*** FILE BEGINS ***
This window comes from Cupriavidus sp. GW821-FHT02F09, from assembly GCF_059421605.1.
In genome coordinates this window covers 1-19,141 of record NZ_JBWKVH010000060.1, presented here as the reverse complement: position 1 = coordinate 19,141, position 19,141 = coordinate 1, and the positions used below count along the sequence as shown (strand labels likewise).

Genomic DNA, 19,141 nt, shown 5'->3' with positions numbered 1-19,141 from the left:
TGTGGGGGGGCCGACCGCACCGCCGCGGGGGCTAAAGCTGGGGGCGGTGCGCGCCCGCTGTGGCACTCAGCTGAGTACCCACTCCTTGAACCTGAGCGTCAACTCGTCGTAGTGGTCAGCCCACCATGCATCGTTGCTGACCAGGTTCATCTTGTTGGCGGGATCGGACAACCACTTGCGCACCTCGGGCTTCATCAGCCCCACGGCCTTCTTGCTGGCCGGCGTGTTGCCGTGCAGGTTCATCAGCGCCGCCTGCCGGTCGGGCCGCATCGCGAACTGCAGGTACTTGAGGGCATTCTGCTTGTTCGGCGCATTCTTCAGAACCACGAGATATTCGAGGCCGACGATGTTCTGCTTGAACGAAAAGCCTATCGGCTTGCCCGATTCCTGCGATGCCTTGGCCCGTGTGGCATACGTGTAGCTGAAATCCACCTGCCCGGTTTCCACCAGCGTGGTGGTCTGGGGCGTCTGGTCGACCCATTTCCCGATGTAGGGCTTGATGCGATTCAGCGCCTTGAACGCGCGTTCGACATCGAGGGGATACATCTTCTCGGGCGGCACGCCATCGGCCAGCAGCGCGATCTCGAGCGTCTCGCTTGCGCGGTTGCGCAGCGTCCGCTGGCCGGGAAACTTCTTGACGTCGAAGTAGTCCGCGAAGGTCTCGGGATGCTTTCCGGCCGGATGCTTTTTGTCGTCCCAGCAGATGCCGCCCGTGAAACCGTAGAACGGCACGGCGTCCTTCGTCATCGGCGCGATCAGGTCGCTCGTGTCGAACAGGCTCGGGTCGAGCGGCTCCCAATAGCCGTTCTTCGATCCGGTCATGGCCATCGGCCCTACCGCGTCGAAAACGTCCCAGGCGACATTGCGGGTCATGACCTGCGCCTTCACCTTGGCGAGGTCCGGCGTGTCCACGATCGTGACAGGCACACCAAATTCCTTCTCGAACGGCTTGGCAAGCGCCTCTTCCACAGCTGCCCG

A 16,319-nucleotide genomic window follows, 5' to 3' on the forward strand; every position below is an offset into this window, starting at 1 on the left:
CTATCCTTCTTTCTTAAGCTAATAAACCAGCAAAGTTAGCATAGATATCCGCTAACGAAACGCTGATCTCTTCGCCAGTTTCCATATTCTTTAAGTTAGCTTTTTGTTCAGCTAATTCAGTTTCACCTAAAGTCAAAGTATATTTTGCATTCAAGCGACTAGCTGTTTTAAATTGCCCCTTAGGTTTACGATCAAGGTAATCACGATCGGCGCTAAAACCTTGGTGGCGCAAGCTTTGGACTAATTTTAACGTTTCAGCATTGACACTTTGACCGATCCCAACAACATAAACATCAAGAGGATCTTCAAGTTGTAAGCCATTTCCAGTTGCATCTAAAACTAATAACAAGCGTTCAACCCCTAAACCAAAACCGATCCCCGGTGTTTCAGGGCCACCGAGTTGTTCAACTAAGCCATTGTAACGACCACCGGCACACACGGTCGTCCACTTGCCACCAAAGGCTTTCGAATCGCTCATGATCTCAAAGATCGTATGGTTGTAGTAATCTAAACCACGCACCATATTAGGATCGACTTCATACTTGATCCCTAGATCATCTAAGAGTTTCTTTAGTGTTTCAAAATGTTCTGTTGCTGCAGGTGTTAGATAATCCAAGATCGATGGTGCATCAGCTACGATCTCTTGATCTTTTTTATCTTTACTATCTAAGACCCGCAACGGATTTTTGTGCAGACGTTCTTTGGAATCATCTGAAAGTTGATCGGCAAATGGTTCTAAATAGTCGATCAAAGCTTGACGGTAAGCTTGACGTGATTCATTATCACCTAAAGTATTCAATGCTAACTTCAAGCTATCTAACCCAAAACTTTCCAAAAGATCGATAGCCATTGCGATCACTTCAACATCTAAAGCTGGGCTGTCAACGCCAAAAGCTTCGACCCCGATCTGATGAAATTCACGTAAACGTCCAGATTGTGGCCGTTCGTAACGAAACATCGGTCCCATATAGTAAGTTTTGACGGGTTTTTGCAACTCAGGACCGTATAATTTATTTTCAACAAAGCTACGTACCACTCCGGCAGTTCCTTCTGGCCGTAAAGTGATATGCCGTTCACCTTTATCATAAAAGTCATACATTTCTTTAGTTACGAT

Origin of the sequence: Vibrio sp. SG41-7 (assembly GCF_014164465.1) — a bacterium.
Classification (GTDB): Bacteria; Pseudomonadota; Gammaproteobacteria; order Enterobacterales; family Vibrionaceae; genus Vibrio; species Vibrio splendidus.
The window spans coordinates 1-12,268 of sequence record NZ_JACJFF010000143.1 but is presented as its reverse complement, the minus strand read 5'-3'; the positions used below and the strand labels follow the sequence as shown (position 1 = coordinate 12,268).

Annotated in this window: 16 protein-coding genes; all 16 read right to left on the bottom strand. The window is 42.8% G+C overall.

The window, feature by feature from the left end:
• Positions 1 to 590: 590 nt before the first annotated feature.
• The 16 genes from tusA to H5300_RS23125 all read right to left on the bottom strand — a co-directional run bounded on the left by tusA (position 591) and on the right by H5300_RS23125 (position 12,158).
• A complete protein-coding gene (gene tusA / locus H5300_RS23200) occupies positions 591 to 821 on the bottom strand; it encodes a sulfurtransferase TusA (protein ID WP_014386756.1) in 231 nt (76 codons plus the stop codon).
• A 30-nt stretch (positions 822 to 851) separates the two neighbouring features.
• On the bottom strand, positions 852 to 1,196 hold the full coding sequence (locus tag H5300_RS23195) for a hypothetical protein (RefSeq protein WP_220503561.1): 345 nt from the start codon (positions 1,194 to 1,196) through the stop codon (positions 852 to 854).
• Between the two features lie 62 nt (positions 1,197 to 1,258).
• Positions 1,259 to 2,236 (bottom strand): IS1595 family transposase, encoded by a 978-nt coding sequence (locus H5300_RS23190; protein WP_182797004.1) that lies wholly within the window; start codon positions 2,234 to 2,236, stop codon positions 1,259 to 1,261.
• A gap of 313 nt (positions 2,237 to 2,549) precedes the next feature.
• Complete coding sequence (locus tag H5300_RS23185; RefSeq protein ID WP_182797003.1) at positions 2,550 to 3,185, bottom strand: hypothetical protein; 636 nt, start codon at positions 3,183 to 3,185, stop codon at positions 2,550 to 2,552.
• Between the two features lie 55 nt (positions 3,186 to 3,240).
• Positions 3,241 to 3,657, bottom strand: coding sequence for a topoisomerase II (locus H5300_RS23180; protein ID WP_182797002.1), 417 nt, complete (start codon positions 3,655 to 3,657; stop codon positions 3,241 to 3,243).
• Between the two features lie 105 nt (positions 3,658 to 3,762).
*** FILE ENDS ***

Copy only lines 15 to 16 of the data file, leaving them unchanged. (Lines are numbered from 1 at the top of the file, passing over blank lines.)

• A 30-nt stretch (positions 822 to 851) separates the two neighbouring features.
• On the bottom strand, positions 852 to 1,196 hold the full coding sequence (locus tag H5300_RS23195) for a hypothetical protein (RefSeq protein WP_220503561.1): 345 nt from the start codon (positions 1,194 to 1,196) through the stop codon (positions 852 to 854).